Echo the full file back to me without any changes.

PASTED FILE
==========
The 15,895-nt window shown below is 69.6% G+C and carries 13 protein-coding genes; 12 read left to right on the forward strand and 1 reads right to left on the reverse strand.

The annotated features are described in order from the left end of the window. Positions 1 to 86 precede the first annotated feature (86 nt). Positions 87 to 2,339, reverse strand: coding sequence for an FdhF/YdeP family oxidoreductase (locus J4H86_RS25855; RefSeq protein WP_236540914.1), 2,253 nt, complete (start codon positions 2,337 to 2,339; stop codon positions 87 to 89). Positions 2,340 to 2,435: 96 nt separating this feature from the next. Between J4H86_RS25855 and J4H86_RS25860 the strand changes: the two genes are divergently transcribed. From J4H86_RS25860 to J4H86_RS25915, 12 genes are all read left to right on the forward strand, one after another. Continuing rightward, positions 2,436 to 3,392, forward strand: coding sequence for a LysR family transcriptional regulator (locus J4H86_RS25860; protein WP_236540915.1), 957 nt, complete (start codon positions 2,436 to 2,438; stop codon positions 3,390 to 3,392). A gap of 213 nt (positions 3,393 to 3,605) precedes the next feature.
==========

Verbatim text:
The 15,895-nt window shown below is 69.6% G+C and carries 13 protein-coding genes; 12 read left to right on the forward strand and 1 reads right to left on the reverse strand.

The annotated features are described in order from the left end of the window. Positions 1 to 86 precede the first annotated feature (86 nt). Positions 87 to 2,339, reverse strand: coding sequence for an FdhF/YdeP family oxidoreductase (locus J4H86_RS25855; RefSeq protein WP_236540914.1), 2,253 nt, complete (start codon positions 2,337 to 2,339; stop codon positions 87 to 89). Positions 2,340 to 2,435: 96 nt separating this feature from the next. Between J4H86_RS25855 and J4H86_RS25860 the strand changes: the two genes are divergently transcribed. From J4H86_RS25860 to J4H86_RS25915, 12 genes are all read left to right on the forward strand, one after another. Continuing rightward, positions 2,436 to 3,392, forward strand: coding sequence for a LysR family transcriptional regulator (locus J4H86_RS25860; protein WP_236540915.1), 957 nt, complete (start codon positions 2,436 to 2,438; stop codon positions 3,390 to 3,392). A gap of 213 nt (positions 3,393 to 3,605) precedes the next feature.